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TCA: Reilly Talks Fate of 'House,' 'Terra Nova,' 'Fringe' - Broadcasting & Cable

TCA: Reilly Talks Fate of 'House,' 'Terra Nova,' 'Fringe'

Says ‘Glee' spin-off no-go, Lea Michele will remain part of show
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Complete Coverage: TCA Winter Press Tour 2012

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Pasadena, Calif. -- Fox Entertainment President Kevin Reilly
had to acknowledge the several shows on his network with an uncertain future at
the TCA press tour here on Sunday, and for the most part, their fates still remain
uncertain.

"We've done a good job of avoiding some of these big
decisions," Reilly joked in regards to House,
Terra Nova and Fringe.

Though Reilly hinted at TCA last summer that this season
would likely be House's last, he said
"it's hard to imagine the network without House"
and said that they haven't yet had the big meeting with producers to decide its
fate.

He did say that the producers would be given time to craft a
satisfying ending for fans, saying, "This is not going to be an unceremonious
finish."

As for Terra Nova,
which wrapped its 13-episode first season in December, Reilly said there is a
show to bring back and an audience, especially among families, to access.

While its been suggested the show's massive cost isn't cost-effective
with the ratings it turned in this fall, Reilly stated that both Fox and the
studio, 20th Television, made money on it, and defended the big
swing.

"If the show hadn't worked, I still wouldn't be
apologizing," he said. "I wish it was creatively more consistent this year but
I don't have a lot of regrets about it."

Reilly said that while Fox is still deciding if Terra Nova
is the best show to bring back, the decision will have to be made soon as the
show must get back into production in the case of a second season.

"We won't be able to drag our feet on that for too long," he
said.

Reilly described Fringe,
which was moved to Friday nights last winter and still sees middling ratings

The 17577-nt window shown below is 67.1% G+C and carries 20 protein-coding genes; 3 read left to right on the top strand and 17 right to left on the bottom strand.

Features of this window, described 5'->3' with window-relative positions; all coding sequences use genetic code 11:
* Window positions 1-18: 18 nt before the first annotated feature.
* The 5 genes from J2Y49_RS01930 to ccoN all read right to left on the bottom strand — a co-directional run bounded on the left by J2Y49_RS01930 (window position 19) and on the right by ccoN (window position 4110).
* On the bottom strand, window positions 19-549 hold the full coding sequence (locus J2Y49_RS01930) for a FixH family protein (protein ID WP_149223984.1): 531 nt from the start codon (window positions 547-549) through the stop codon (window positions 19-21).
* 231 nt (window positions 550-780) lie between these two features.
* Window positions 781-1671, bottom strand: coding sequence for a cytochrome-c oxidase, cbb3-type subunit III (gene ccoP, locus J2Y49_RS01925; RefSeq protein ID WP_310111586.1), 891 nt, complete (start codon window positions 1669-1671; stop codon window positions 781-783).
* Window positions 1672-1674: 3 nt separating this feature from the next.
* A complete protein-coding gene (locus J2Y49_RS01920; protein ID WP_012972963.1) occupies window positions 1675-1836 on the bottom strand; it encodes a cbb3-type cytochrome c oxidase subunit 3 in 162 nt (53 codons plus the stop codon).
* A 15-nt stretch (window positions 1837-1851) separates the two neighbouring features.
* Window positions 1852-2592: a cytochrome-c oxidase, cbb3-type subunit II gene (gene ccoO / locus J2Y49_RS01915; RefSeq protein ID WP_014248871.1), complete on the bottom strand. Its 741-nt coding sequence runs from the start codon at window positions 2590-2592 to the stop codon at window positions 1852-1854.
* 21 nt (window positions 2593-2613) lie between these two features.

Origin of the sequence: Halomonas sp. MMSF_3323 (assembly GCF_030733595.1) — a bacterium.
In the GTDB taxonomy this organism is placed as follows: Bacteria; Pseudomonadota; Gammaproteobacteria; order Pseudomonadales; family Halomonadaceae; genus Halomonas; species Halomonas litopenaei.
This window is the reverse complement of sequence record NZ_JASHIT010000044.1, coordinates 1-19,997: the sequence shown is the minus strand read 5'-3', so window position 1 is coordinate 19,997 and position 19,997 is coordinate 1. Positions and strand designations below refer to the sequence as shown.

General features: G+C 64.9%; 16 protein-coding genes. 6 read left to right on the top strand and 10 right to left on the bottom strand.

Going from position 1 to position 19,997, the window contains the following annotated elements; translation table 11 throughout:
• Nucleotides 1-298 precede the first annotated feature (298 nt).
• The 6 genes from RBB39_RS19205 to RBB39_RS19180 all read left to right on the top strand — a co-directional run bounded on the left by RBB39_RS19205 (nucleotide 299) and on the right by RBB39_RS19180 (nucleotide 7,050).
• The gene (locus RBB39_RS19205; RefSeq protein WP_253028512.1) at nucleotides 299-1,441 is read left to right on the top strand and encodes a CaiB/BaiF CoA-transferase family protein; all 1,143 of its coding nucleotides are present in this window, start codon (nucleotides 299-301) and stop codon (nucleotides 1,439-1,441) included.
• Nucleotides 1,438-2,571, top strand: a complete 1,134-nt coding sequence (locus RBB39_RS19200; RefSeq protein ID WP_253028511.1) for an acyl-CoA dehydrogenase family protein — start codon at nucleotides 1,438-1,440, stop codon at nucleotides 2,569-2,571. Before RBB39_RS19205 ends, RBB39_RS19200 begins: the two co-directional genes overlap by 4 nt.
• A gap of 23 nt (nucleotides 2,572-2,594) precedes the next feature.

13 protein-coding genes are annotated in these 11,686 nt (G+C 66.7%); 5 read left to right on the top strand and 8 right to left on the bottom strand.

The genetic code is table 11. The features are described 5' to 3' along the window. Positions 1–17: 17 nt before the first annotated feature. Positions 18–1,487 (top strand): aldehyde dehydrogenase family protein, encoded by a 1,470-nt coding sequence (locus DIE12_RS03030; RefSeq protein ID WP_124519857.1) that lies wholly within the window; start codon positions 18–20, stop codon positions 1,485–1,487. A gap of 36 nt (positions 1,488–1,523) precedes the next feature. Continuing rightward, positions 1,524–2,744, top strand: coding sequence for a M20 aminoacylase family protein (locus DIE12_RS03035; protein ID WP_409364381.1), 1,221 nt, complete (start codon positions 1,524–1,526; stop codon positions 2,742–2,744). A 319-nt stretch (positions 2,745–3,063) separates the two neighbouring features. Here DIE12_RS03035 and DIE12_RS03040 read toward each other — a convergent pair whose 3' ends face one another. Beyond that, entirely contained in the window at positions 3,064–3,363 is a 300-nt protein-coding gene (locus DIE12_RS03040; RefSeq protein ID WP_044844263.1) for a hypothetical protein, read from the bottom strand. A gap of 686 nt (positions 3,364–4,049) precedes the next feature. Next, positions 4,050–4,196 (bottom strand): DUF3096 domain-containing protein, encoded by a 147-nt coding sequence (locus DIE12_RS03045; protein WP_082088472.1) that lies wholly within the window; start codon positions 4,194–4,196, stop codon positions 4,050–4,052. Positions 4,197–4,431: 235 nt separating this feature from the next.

(though it gets one of the highest DVR bumps), as "a point of pride" but noted
that it is an expensive show.

"At that rating, at that night, it's almost impossible for us to
make money on it," he said. "And we're not in the business of losing money."

Reilly again said that Fox hasn't sat down with the Fringe producers yet to make a decision,
and that a season finale script would likely have to be written before the
studio, Warner Bros., was ready to talk about possibly ending the series.

As for Glee, which
Fox has not yet renewed for a fourth season, Reilly clarified that there would
not be a spin-off series and that Lea Michele, Chris Colfer and Cory Monteith's
characters would graduate in May as planned. He teased an "interesting idea"
that will set up the series for next season, but declined to comment further,
only saying that it won't be a radical creative move, "but it's cool, it's
different."

He also said that at least Michele would still be part of the
series in some way past this season.

"Creatively we would want everybody back, but I've got to
look at the contractual situation for all of those," Reilly said referring to
Colfer and Monteith.

Reilly acknowledged the fact that Glee's ratings were down 19 percent this fall, in part because of
the show's three-week hiatus when Fox televised the World Series.

"I do conceive next year, maybe with some different
characters, maybe the ratings go back up, but if it stayed right here in the
mid-fours, that's a show that would work for us," he said.

The only series Reilly made a definitive announcement on was
Allen Gregory, which after being
pulled off Fox's midseason schedule he confirmed Sunday that the network would
not be making any more episodes of the animated comedy.

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